This assignment was both difficult and yet very eye-opening. I managed to try new coding combinations to get the sentences exactly how I wanted them. I have fallen in love with the “split()” and “join()” functions, and used them both to get exactly what I wanted. I have also become incredibly enchanted with the idea that one can write the name for the function, and then do a long list of things to that passage simply by adding “.” to the end of it. I ended up learning how clean these codes can look by having what would otherwise be lines and lines of messy code and is now simply one long line of code.
This is my final for-loop code and the code above it to get the proper letter out based on the button pushed. I think it looks very clean. I like clean codes, they’re much easier to read.
The most difficult part was figuring out what needed and what didn’t need to be said in the code for the for loop. That took me a long time to figure out the syntax. I wish APIs were not done in such confusing language, but alas, I must learn how to speak like the reference guide. I’m excited though to start on the hangman game- I just hope I don’t get too caught up in design that I leave myself no time to actually work on the code!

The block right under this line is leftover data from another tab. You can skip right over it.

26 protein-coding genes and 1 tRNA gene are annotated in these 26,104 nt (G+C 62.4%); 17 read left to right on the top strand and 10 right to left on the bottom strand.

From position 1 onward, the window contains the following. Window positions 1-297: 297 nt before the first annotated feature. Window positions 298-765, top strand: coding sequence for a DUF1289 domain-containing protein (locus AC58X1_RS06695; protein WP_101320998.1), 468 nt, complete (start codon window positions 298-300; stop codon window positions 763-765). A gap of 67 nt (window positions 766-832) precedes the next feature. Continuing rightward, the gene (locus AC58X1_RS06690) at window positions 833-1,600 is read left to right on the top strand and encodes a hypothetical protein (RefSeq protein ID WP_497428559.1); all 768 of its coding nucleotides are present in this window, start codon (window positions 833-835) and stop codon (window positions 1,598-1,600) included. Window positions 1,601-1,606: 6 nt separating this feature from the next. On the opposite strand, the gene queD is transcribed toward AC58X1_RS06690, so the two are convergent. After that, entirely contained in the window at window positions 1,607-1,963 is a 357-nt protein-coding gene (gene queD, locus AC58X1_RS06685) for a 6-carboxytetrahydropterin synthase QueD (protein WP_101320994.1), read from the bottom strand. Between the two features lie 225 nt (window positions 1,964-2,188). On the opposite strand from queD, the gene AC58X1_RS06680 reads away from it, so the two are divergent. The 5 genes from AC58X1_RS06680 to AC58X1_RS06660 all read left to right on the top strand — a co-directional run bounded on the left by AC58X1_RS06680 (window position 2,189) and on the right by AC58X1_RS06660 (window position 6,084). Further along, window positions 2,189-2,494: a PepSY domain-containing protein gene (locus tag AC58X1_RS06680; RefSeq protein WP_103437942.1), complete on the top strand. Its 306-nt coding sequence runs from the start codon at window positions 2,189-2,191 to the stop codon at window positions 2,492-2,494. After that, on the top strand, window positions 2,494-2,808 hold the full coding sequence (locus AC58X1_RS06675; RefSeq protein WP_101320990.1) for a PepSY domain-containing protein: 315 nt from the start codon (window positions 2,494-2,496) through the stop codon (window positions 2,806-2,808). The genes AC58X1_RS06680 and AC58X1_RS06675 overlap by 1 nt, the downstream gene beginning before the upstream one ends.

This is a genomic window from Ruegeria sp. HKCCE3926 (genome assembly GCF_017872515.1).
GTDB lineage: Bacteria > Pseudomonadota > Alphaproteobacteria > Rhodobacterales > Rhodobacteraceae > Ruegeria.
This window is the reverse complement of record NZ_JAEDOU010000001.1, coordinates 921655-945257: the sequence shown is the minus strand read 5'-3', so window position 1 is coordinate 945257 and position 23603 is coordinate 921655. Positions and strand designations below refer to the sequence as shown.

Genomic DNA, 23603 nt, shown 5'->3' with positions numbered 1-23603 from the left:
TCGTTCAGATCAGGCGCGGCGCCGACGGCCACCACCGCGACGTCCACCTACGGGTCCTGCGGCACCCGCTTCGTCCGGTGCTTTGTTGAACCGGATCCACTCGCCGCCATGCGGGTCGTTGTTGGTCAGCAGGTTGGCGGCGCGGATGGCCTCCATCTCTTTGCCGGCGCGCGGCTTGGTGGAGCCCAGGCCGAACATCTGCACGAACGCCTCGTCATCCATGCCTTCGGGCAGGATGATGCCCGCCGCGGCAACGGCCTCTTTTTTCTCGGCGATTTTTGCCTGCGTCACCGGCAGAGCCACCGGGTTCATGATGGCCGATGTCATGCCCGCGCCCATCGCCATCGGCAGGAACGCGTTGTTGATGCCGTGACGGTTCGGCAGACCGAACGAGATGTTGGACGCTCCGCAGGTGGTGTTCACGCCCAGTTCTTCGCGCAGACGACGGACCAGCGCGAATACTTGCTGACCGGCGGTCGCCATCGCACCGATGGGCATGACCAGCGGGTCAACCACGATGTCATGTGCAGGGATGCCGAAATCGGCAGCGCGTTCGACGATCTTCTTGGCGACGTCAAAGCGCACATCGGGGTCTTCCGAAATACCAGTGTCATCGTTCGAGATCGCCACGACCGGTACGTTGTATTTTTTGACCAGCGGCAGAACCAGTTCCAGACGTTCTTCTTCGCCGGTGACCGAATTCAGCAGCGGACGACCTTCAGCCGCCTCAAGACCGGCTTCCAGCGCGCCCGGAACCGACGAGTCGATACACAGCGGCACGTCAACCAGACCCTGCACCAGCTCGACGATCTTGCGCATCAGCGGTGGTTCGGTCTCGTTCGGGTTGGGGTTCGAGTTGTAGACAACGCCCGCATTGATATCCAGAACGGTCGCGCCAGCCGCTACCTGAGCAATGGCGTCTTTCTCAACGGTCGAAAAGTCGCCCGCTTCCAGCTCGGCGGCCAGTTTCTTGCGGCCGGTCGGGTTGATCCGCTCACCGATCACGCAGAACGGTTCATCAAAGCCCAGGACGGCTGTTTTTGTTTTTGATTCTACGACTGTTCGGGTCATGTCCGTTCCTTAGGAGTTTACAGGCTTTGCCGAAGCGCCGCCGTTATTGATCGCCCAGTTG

I am trying to get the link to the public viewing of the final file, but unfortunately (It’s either my computer or Dropbox), Dropbox is being a little bit of a butt. There must be some system maintenance going on. I will link to my final letter madness flash creation once it starts working again or I can get on the computers in the communication lab.
Here is the link to my final product.
For this assignment we had to hook up seven different buttons, all that would do something different to the passage above. My final project is located here. I ran into a few problems with this assignment, and I’m not sure how to fix them and I couldn’t quite find a solution. Every time I tried to find one I would end up confused and the language of the text or websites that were offering help would be too high for me to quite understand at this point with all this technical jargon.